'children' on Serious Eats

FTC Proposes Regulations on Foods Marketed to Children

The Federal Trade Commission last week released recommended guidelines for marketing food to kids. These guidelines will be open for public comment and soon sent to Congress for consideration. What do you think? Should foods marketed to children have healthiness standards? Does this mean no more Cap'n Crunch mascots? More

Federal Government May Impose Guidelines for Food Advertised to Children

Recently, one of the leading debates in food policy pertains to the impact that food advertising has on young children. A recent study by the Rudd Center for Food Policy and Obesity at Yale University demonstrated that children are more likely to desire foods that are advertised with familiar cartoon characters—but these foods are often less healthy than alternatives. McDonald's has come under fire for using similar advertising techniques in their Happy Meals, which experts say are often far too caloric and fattening for small children. So how can change be implemented? More

McDonald's May Be Sued by Nutrition Watchdog Over Happy Meal Toys

Though it's been quite a while since my last Happy Meal, McDonald's still uses this promotional mechanism to advertise new movies, TV shows, or brands to millions of eager young eyes across the country. But the Center for Science in the Public Interest is not buying it. In light of heightened and serious concerns about national childhood obesity levels, the CSPI has said that they will sue the mega-corporation if it does not stop using toys as a marketing tool targeting young consumers. More

'Fantastic Mr. Fox' Is a Foodie Movie

"Even the last scene takes place in a grocery store aisle where juice boxes play a key role." The cover of the Fantastic Mr. Fox soundtrack. [Image: Amazon] Over the weekend I saw Fantastic Mr. Fox, the stop-motion animation by Wes Anderson based on the kiddie-lit classic by Roald Dahl. While the book has some simple pencil sketches by Quentin Blake, the film is filled with lavish food scenes that may actually make you hungry, even if the cakes and roasted meats are made of clay. Without giving too much away, the story's whole premise revolves around Mr. Fox 's obsessive mission to steal from three bad guy farmers—Boggis, Bunce and Bean—each of whom fixates on a single type of... More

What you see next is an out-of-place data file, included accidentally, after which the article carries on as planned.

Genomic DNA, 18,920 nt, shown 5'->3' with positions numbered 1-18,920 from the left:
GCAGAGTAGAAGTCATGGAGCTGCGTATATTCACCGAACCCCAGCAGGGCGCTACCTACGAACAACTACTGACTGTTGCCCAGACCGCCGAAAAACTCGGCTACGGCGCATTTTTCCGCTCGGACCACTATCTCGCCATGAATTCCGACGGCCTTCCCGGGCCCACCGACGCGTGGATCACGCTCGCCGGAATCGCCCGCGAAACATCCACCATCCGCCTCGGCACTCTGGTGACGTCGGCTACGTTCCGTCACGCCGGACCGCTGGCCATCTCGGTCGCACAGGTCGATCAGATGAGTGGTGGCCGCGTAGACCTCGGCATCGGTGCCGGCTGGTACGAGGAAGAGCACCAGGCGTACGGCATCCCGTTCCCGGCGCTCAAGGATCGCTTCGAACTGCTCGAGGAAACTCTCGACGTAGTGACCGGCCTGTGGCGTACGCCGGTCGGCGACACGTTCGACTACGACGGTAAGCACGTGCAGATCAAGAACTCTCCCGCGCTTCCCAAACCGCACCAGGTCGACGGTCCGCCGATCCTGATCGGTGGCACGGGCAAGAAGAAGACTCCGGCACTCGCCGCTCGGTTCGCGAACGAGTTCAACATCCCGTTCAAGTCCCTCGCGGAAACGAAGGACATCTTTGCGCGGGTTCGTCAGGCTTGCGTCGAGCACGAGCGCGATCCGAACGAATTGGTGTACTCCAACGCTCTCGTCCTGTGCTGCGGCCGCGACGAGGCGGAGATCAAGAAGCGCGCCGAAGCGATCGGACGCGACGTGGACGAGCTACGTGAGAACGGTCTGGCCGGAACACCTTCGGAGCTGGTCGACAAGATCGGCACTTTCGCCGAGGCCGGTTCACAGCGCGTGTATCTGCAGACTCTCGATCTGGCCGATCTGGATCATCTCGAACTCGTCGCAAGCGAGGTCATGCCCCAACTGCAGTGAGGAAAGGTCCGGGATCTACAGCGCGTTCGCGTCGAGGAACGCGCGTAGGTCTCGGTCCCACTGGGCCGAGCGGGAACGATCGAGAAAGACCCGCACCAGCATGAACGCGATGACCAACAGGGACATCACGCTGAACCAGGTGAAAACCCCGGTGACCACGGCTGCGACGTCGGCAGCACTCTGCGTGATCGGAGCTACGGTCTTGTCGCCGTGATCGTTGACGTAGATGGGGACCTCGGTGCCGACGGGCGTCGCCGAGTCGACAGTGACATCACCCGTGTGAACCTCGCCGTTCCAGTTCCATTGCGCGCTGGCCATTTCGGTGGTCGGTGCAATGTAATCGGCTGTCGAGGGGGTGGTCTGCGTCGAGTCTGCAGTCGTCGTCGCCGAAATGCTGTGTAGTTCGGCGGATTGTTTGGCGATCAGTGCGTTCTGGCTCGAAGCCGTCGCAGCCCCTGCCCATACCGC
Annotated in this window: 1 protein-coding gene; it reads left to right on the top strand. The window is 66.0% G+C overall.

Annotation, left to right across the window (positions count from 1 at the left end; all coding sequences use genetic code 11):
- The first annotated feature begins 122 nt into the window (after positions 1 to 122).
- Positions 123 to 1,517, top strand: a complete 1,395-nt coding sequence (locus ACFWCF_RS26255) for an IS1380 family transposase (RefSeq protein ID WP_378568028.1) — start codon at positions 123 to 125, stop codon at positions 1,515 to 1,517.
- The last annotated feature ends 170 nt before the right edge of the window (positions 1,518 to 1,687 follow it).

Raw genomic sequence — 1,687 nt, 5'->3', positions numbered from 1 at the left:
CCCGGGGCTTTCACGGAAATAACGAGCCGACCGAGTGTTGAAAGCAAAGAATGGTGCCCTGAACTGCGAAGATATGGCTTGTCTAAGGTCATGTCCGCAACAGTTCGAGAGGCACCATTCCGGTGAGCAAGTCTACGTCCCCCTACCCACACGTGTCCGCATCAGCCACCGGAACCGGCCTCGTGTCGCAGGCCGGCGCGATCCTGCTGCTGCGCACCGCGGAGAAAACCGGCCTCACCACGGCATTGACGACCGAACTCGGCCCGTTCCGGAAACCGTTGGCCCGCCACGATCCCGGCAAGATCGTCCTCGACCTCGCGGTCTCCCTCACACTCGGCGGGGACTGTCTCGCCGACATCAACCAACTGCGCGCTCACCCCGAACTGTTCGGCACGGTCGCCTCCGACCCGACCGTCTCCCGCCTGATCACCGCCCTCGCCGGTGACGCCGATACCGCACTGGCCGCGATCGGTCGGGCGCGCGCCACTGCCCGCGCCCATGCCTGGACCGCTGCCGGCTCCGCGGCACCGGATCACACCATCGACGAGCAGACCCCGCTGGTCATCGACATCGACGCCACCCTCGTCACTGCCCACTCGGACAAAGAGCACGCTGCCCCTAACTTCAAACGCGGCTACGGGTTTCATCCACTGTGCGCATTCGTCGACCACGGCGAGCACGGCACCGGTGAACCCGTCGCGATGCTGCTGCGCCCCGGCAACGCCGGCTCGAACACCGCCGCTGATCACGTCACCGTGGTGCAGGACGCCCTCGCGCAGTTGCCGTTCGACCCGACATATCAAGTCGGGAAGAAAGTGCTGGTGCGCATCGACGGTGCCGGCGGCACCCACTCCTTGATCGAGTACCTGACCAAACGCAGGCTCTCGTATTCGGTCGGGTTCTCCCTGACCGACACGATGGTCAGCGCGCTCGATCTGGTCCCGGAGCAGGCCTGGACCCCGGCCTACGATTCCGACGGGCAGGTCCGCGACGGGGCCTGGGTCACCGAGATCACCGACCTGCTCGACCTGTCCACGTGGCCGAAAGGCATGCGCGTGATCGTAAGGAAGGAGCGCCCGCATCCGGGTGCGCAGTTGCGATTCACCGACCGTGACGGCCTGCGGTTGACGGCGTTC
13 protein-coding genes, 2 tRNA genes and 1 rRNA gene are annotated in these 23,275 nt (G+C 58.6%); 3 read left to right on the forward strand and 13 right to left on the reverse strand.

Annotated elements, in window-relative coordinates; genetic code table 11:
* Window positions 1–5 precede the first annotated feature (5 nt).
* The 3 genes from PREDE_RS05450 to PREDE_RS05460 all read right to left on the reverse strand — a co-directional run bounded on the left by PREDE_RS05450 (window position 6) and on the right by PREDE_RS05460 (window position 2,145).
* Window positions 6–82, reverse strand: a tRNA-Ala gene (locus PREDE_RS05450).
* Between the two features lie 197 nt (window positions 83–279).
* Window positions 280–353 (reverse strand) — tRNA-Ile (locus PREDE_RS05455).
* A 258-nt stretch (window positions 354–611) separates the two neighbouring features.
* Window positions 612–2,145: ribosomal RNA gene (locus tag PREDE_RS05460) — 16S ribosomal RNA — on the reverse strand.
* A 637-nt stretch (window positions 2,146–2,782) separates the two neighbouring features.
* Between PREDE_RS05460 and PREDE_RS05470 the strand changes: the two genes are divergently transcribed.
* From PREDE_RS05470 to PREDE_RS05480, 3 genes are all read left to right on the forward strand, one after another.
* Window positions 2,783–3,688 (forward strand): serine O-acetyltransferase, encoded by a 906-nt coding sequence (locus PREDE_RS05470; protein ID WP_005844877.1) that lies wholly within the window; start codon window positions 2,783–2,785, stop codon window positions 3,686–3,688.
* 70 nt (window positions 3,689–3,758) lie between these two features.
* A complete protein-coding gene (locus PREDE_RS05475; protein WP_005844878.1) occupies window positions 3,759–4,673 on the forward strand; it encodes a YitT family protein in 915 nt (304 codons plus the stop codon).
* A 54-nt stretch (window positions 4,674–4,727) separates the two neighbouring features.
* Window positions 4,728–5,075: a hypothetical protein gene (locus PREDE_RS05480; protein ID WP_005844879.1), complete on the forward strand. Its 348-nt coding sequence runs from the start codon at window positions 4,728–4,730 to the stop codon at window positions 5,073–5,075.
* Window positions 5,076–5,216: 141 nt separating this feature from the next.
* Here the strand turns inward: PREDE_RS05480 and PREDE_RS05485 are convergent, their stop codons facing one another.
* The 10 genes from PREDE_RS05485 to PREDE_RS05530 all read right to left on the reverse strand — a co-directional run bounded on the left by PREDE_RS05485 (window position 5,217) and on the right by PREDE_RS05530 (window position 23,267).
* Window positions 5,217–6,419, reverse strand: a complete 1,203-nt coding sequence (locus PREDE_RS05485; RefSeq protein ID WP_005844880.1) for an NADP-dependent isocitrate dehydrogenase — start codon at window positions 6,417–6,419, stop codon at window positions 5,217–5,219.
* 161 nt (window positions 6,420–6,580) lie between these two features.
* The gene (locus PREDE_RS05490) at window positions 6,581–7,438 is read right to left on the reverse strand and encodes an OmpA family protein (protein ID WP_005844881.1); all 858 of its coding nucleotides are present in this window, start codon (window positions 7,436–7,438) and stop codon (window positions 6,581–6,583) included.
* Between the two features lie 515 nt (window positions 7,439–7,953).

Where the Wild Fruits Are

[Image: weloveyouso.com] In anticipation of the new Spike Jonze adaptation of the kids' lit classic Where the Wild Things Are, 29-year-old Brazilian artist Vanessa Dualib recreated the book's cover with kiwi, mango, anise, and, yes, that would be mozzarella for Max's wolf suit. Dualib is a very accomplished player-with-food. You can check out her other artwork, including an eggplant orca whale and prosciutto teepees, in her Flickr album ρLªYinG ωiTh mŸ fOoD. Related In Videos: Trailer for 'Cloudy with a Chance of Meatballs' Serious Eats Gift Guide: Books For Young Foodies Meatastic Children's Book Illustration... More

Serious Green: Upgrading School Lunch

[Photograph ©iStockphoto.com/apomares] School lunch in the district where I attended K-12 was, frankly, disgusting. I was lucky enough to come from a home where there was enough money and time for me to have a home-packed lunch every day. There were plenty of kids who loved the square sausage pizza and hermetically sealed PBJs, but I'm sure there were also plenty who would have gladly eaten something else had they not been on the free-lunch program. Now, it's pretty clear that no matter if my classmates liked it or not, they shouldn't have been eating the food the school was dishing up. Schools send a message to children with the foods that are served. The additives, preservatives, and sugar... More

Congress May Update School Lunch Nutritional Standards